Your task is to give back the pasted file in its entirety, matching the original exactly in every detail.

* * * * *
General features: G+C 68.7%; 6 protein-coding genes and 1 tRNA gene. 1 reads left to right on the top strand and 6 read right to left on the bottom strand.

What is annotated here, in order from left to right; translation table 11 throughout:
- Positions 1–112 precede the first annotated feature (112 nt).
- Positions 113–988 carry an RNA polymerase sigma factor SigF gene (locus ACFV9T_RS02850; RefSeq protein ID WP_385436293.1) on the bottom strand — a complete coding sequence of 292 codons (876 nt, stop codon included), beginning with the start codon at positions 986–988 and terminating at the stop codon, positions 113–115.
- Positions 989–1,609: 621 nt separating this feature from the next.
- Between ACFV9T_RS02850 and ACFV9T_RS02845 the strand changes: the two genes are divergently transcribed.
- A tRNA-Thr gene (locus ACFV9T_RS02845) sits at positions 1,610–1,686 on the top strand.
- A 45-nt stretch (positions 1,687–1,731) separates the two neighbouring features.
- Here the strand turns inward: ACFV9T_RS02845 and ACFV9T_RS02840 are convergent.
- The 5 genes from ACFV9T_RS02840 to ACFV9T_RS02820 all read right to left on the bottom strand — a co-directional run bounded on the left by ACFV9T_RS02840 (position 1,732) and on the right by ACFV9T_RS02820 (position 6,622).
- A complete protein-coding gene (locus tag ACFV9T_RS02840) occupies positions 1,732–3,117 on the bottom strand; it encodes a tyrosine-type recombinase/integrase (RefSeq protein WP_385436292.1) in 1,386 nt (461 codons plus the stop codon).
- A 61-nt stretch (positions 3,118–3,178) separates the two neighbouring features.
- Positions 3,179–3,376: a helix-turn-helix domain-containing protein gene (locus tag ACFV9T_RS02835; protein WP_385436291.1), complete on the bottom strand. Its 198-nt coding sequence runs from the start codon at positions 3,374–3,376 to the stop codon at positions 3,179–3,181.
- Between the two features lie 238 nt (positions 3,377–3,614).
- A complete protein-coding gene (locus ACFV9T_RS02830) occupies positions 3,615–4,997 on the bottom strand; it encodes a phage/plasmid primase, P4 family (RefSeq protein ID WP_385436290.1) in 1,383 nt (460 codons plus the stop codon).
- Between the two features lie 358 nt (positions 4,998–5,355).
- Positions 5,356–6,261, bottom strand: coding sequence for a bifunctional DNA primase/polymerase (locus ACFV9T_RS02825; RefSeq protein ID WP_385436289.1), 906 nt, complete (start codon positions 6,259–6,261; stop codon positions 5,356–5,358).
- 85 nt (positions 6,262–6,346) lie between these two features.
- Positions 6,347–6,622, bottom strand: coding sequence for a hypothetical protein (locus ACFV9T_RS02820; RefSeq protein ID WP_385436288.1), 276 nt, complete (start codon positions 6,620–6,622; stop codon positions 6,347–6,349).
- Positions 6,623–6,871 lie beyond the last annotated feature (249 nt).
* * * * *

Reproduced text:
General features: G+C 68.7%; 6 protein-coding genes and 1 tRNA gene. 1 reads left to right on the top strand and 6 read right to left on the bottom strand.

What is annotated here, in order from left to right; translation table 11 throughout:
- Positions 1–112 precede the first annotated feature (112 nt).
- Positions 113–988 carry an RNA polymerase sigma factor SigF gene (locus ACFV9T_RS02850; RefSeq protein ID WP_385436293.1) on the bottom strand — a complete coding sequence of 292 codons (876 nt, stop codon included), beginning with the start codon at positions 986–988 and terminating at the stop codon, positions 113–115.
- Positions 989–1,609: 621 nt separating this feature from the next.
- Between ACFV9T_RS02850 and ACFV9T_RS02845 the strand changes: the two genes are divergently transcribed.
- A tRNA-Thr gene (locus ACFV9T_RS02845) sits at positions 1,610–1,686 on the top strand.
- A 45-nt stretch (positions 1,687–1,731) separates the two neighbouring features.
- Here the strand turns inward: ACFV9T_RS02845 and ACFV9T_RS02840 are convergent.
- The 5 genes from ACFV9T_RS02840 to ACFV9T_RS02820 all read right to left on the bottom strand — a co-directional run bounded on the left by ACFV9T_RS02840 (position 1,732) and on the right by ACFV9T_RS02820 (position 6,622).
- A complete protein-coding gene (locus tag ACFV9T_RS02840) occupies positions 1,732–3,117 on the bottom strand; it encodes a tyrosine-type recombinase/integrase (RefSeq protein WP_385436292.1) in 1,386 nt (461 codons plus the stop codon).
- A 61-nt stretch (positions 3,118–3,178) separates the two neighbouring features.
- Positions 3,179–3,376: a helix-turn-helix domain-containing protein gene (locus tag ACFV9T_RS02835; protein WP_385436291.1), complete on the bottom strand. Its 198-nt coding sequence runs from the start codon at positions 3,374–3,376 to the stop codon at positions 3,179–3,181.
- Between the two features lie 238 nt (positions 3,377–3,614).
- A complete protein-coding gene (locus ACFV9T_RS02830) occupies positions 3,615–4,997 on the bottom strand; it encodes a phage/plasmid primase, P4 family (RefSeq protein ID WP_385436290.1) in 1,383 nt (460 codons plus the stop codon).
- Between the two features lie 358 nt (positions 4,998–5,355).
- Positions 5,356–6,261, bottom strand: coding sequence for a bifunctional DNA primase/polymerase (locus ACFV9T_RS02825; RefSeq protein ID WP_385436289.1), 906 nt, complete (start codon positions 6,259–6,261; stop codon positions 5,356–5,358).
- 85 nt (positions 6,262–6,346) lie between these two features.
- Positions 6,347–6,622, bottom strand: coding sequence for a hypothetical protein (locus ACFV9T_RS02820; RefSeq protein ID WP_385436288.1), 276 nt, complete (start codon positions 6,620–6,622; stop codon positions 6,347–6,349).
- Positions 6,623–6,871 lie beyond the last annotated feature (249 nt).